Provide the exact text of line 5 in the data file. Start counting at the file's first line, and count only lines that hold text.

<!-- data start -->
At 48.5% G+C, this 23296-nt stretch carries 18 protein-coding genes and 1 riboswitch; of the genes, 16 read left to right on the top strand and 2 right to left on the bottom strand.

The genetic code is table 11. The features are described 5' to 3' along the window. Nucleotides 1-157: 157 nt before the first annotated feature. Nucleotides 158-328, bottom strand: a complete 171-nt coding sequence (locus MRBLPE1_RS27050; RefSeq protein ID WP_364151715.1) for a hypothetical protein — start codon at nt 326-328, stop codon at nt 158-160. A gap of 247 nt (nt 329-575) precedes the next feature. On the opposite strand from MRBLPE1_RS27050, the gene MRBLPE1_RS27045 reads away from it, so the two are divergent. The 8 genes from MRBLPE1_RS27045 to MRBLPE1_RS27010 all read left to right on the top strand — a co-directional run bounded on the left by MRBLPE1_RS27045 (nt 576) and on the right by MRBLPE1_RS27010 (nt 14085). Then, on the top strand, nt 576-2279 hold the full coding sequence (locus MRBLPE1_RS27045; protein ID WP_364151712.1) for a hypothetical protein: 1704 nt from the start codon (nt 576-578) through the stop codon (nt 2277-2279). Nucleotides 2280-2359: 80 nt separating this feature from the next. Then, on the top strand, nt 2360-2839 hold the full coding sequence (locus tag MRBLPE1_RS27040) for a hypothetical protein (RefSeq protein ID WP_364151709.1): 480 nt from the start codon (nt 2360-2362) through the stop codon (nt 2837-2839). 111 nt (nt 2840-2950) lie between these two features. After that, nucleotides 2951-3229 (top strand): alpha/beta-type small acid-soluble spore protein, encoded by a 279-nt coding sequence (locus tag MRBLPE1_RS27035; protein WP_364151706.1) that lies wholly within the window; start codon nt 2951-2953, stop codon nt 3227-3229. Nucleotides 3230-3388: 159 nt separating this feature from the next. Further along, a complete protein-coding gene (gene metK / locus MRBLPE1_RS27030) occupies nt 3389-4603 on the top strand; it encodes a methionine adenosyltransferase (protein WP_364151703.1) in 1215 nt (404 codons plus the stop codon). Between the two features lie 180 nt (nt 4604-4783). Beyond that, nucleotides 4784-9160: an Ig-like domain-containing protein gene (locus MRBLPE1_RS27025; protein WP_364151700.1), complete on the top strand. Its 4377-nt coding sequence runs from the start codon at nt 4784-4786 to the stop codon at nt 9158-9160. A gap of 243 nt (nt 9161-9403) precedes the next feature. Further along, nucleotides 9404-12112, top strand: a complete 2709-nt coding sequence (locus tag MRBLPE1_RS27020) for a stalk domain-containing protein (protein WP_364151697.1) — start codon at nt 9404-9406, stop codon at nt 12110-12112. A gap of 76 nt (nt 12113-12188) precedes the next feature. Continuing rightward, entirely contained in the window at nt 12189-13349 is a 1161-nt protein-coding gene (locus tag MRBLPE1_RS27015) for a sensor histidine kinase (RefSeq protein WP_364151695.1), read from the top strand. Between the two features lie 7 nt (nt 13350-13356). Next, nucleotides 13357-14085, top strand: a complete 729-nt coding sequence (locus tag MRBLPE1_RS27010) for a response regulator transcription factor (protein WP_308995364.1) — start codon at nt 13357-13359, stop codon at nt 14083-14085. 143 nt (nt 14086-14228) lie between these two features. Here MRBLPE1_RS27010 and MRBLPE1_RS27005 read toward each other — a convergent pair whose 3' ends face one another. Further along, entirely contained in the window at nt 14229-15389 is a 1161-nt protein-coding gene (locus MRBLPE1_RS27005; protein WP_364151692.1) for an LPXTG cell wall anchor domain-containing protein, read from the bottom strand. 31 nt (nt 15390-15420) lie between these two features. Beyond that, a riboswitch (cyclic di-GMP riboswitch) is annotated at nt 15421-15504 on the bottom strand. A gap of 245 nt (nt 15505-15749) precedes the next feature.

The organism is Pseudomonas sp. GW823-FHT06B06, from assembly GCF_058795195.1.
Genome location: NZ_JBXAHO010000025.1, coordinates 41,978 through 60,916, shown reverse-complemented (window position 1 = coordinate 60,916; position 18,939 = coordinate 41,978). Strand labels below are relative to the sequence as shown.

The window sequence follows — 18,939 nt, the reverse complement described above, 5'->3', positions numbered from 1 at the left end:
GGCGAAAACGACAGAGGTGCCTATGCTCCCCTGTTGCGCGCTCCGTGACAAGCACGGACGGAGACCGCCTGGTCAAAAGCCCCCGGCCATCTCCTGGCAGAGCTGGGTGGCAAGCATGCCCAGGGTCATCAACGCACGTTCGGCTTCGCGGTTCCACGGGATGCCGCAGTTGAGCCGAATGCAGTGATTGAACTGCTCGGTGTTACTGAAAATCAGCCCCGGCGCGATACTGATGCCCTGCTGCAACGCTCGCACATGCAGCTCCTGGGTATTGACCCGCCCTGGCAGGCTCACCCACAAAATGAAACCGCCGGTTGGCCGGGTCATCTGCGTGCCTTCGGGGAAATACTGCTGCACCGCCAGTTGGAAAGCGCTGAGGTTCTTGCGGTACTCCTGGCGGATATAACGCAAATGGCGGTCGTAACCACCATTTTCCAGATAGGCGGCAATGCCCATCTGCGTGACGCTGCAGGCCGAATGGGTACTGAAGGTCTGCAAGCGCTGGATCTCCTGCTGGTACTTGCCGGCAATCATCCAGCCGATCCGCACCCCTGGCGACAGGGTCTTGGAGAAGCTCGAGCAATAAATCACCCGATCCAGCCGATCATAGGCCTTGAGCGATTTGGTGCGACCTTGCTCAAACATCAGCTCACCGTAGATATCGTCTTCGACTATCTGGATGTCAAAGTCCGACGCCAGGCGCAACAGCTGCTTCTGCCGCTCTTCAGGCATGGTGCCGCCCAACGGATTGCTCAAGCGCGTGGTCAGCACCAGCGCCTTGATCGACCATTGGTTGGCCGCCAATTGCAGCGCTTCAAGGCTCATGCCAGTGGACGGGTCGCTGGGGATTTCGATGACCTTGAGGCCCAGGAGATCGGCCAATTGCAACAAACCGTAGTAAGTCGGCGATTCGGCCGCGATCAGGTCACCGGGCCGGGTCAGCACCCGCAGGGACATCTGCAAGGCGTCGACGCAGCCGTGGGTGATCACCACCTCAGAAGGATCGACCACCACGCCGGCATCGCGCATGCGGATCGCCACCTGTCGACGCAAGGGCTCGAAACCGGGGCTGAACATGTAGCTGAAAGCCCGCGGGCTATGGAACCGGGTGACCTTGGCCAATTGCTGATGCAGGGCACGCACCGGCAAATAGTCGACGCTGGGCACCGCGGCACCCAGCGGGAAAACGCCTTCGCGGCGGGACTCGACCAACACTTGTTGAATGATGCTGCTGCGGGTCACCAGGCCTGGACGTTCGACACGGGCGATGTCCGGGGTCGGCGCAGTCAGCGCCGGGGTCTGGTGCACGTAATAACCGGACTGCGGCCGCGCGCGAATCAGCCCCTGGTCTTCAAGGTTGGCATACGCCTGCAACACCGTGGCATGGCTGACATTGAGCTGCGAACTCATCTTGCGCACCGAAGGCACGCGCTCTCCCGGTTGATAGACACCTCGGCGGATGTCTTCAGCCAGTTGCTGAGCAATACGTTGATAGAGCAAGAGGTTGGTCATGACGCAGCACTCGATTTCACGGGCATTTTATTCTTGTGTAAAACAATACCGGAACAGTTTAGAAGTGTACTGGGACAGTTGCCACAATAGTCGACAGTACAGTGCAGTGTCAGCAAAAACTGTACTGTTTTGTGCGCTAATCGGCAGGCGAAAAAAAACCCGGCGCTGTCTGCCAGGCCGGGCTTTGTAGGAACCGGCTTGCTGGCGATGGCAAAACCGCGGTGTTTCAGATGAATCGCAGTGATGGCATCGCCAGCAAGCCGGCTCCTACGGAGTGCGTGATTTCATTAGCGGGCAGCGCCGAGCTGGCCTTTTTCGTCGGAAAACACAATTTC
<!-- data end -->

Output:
The window sequence follows — 18,939 nt, the reverse complement described above, 5'->3', positions numbered from 1 at the left end: